Bradley’s Buzz: The Braves haven’t been great. Would it matter if they had?

San Diego Padres' Jake Cronenworth (9) celebrates at the plate after hitting a two-run homer against the Atlanta Braves in the first inning of a baseball game, Sunday, May 19, 2024, in Atlanta. (AP Photo/Mike Stewart)

Credit: AP

Credit: AP

San Diego Padres' Jake Cronenworth (9) celebrates at the plate after hitting a two-run homer against the Atlanta Braves in the first inning of a baseball game, Sunday, May 19, 2024, in Atlanta. (AP Photo/Mike Stewart)

The Braves awoke on the Monday before Memorial Day five games behind Philadelphia, though still with the third-best record in the National League. Their odds of making the playoffs have dimmed only slightly – Baseball Prospectus assigns them a 97.3 percent chance – and their sample size is the smallest. Owing to rainouts, they’ve played fewer games than any other club.

That said, they’d worked 42 games, slightly more than one-fourth of a regular season. It’ll be June soon. It’s still early, but we can no longer write this off to injuries/slow starts. Only twice over their past 24 games had the Braves scored more than five runs. Over 162 games last season, they averaged 5.8 runs. The 2024 team is averaging 4.6.

In 2023, seven Braves hit 21-plus home runs. A year later, only Marcell Ozuna is on pace to break 20. Here, though, is where we stop with the projections. There’s no chance this roster will produce only one 20-homer-hitter. There’s almost no chance these Braves won’t be playing in October.

And what were saying in October 2023 and October 2022? “Only the playoffs matter.” And, “The Braves should have done like the Phillies and saved something for postseason.” And, “Baseball is unfair.” (Though we hadn’t worried about fairness when the 88-win Braves beat the 95-win Brewers, the 106-win Dodgers and the 95-win Astros in October/November 2021.)

Here’s where the Braves get to be the Phillies. Here’s where they don’t have to bust a gut to win the division, which might make for a nice change. (Philadelphia has qualified for postseason as a wild card as many times over the past two seasons as the Braves have ever.) If the playoffs are all that matter, mightn’t this be the time to gear up not for a late-summer surge but for an October offensive?

Such an approach would go against the Braves’ way of thinking. Since 1990, they’ve won their division 21 times over 32 completed seasons. They LIKE winning the division. But with two wild cards per league and with every wild card getting to play an actual series – as opposed to the silly one-and-done game – the rewards of finishing first have never been less.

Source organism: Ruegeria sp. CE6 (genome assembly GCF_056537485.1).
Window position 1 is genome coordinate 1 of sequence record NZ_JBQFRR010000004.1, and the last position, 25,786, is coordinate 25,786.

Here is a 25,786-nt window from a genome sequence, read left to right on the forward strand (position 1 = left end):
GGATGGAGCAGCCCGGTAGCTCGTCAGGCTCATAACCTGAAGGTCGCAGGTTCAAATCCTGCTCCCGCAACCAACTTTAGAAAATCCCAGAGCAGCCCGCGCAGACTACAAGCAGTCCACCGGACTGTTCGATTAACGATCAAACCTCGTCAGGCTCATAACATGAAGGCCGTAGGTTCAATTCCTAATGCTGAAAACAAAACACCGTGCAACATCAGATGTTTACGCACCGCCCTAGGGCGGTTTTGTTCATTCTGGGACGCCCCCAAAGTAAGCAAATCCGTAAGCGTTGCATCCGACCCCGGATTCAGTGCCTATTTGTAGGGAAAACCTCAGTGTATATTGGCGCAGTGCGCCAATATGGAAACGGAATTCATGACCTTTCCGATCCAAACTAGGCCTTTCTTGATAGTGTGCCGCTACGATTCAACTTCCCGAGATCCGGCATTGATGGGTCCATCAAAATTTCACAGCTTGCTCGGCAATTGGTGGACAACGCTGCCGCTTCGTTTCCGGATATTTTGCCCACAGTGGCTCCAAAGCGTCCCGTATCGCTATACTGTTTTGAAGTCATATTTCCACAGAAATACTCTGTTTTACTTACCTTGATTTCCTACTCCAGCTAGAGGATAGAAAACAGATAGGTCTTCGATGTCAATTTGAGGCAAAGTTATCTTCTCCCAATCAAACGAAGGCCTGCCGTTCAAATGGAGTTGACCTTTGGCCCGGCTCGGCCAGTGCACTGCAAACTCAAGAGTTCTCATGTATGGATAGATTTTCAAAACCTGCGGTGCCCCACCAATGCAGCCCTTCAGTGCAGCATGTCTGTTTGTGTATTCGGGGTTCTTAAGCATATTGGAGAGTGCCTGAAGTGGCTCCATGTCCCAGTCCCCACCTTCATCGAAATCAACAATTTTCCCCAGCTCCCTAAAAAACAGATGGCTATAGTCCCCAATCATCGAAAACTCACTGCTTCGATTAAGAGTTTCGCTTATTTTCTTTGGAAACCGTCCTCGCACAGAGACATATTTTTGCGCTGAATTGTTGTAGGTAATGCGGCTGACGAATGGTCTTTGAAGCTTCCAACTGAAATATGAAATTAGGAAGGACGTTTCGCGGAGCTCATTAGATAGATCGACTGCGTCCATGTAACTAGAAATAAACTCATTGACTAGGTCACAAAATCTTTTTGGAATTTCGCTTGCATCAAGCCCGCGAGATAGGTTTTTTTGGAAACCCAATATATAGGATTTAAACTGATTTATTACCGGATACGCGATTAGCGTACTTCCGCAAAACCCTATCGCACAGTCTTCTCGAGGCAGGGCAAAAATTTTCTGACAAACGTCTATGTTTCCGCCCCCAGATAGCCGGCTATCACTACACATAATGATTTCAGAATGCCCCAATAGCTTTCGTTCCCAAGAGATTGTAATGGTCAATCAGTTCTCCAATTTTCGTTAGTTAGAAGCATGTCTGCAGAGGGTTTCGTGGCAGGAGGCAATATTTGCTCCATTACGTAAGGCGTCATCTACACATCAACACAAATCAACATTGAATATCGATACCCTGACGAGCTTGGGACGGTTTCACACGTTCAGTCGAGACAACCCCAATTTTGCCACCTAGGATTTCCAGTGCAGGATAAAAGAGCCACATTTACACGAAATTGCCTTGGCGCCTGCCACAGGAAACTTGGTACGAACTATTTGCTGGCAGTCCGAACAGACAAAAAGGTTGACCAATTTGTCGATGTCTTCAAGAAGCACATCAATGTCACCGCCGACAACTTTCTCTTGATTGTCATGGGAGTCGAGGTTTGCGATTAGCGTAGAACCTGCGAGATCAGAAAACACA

Here’s what a Round 1 bye buys: next to nothing. Over the first two 12-team playoffs, the eight teams with byes were 3-5 in Round 2; NL teams with byes, meaning the Braves and Dodgers, were a big fat 0-4.

I’m still not sure there’s a way to be Built For October, as the Phillies deemed themselves after beating the Braves – and just before losing to Arizona – last fall, but I’m willing to concede that getting a rolling start, as opposed to sitting out Round 1, mightn’t be a bad thing. (This assumes you don’t lose in Round 1, in which case nobody remembers you were there.)

For the Braves, who’ve seen 101- and 104-win seasons avail them little, not winning 100 games could prove invigorating. (I know it sounds silly, but two of the past three World Series champs were 88- and 90-game winners.) Maybe the 2022 Braves overtaxed themselves in chasing down the Mets. Maybe last year’s Braves got caught up in trying to hit historic personal and communal highs.

I can hear Brian Snitker saying, “OK, Mr. Genius – how do you win just enough but no more?” I’m not sure there’s a great answer, but this much is clear: In trying to juice its postseason, MLB has devalued its first 162 games. Teams need to figure out how to play the hand they’ve been dealt.

Meaning, maybe: Don’t sweat the small stuff. If a guy needs a day off, give him three. (Ronald Acuna mightn’t be the best example: Since sitting out Wednesday’s game, he’s 1-for-8 with a dropped fly ball.) If a great-hitting team isn’t hitting – the Braves have scored three runs in three games – don’t resort to picking the batting order out of a hat. Repeat after me: Good hitters will, over the fullness of time, hit.

(Unless they don’t.)

Since April 17, the Phillies are 26-8. That’s a great run, but it can’t continue. If it does, they’ll win 115 games, which no NL team has done since 1906. Last year’s Braves looked as if they’d win 110 for a while, and they were gone after four October games.

Yes, Memorial Day is almost upon us. But it’s still a long way to October, and – assuming you get there, which the Braves will – only October matters. Or so we’ve been told.

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